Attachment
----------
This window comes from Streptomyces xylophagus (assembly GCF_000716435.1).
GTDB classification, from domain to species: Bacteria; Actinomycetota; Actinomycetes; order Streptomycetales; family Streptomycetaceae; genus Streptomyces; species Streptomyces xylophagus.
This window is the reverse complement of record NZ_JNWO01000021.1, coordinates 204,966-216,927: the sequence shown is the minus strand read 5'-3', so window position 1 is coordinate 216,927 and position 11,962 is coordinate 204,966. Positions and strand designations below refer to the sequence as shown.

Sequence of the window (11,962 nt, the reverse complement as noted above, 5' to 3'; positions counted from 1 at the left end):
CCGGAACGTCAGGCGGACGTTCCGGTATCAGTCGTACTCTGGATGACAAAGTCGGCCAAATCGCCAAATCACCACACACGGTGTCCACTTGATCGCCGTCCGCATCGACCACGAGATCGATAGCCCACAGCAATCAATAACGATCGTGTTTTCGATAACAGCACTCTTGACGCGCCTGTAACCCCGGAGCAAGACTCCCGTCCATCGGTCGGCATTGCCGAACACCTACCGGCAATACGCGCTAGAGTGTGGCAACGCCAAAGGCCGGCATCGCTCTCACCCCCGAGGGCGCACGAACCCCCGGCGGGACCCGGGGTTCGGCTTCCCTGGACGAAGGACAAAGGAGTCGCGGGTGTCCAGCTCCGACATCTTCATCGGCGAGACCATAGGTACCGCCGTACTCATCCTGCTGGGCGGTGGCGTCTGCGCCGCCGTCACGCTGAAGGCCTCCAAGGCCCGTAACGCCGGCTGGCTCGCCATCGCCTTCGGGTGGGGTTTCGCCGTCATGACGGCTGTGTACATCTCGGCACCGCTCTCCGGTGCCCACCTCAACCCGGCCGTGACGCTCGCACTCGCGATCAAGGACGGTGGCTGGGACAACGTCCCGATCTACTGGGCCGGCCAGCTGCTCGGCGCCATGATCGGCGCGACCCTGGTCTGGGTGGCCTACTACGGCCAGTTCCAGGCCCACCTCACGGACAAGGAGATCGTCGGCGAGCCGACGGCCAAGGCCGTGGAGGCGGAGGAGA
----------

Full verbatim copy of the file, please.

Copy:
This window comes from Streptomyces xylophagus (assembly GCF_000716435.1).
GTDB classification, from domain to species: Bacteria; Actinomycetota; Actinomycetes; order Streptomycetales; family Streptomycetaceae; genus Streptomyces; species Streptomyces xylophagus.
This window is the reverse complement of record NZ_JNWO01000021.1, coordinates 204,966-216,927: the sequence shown is the minus strand read 5'-3', so window position 1 is coordinate 216,927 and position 11,962 is coordinate 204,966. Positions and strand designations below refer to the sequence as shown.

Sequence of the window (11,962 nt, the reverse complement as noted above, 5' to 3'; positions counted from 1 at the left end):
CCGGAACGTCAGGCGGACGTTCCGGTATCAGTCGTACTCTGGATGACAAAGTCGGCCAAATCGCCAAATCACCACACACGGTGTCCACTTGATCGCCGTCCGCATCGACCACGAGATCGATAGCCCACAGCAATCAATAACGATCGTGTTTTCGATAACAGCACTCTTGACGCGCCTGTAACCCCGGAGCAAGACTCCCGTCCATCGGTCGGCATTGCCGAACACCTACCGGCAATACGCGCTAGAGTGTGGCAACGCCAAAGGCCGGCATCGCTCTCACCCCCGAGGGCGCACGAACCCCCGGCGGGACCCGGGGTTCGGCTTCCCTGGACGAAGGACAAAGGAGTCGCGGGTGTCCAGCTCCGACATCTTCATCGGCGAGACCATAGGTACCGCCGTACTCATCCTGCTGGGCGGTGGCGTCTGCGCCGCCGTCACGCTGAAGGCCTCCAAGGCCCGTAACGCCGGCTGGCTCGCCATCGCCTTCGGGTGGGGTTTCGCCGTCATGACGGCTGTGTACATCTCGGCACCGCTCTCCGGTGCCCACCTCAACCCGGCCGTGACGCTCGCACTCGCGATCAAGGACGGTGGCTGGGACAACGTCCCGATCTACTGGGCCGGCCAGCTGCTCGGCGCCATGATCGGCGCGACCCTGGTCTGGGTGGCCTACTACGGCCAGTTCCAGGCCCACCTCACGGACAAGGAGATCGTCGGCGAGCCGACGGCCAAGGCCGTGGAGGCGGAGGAGA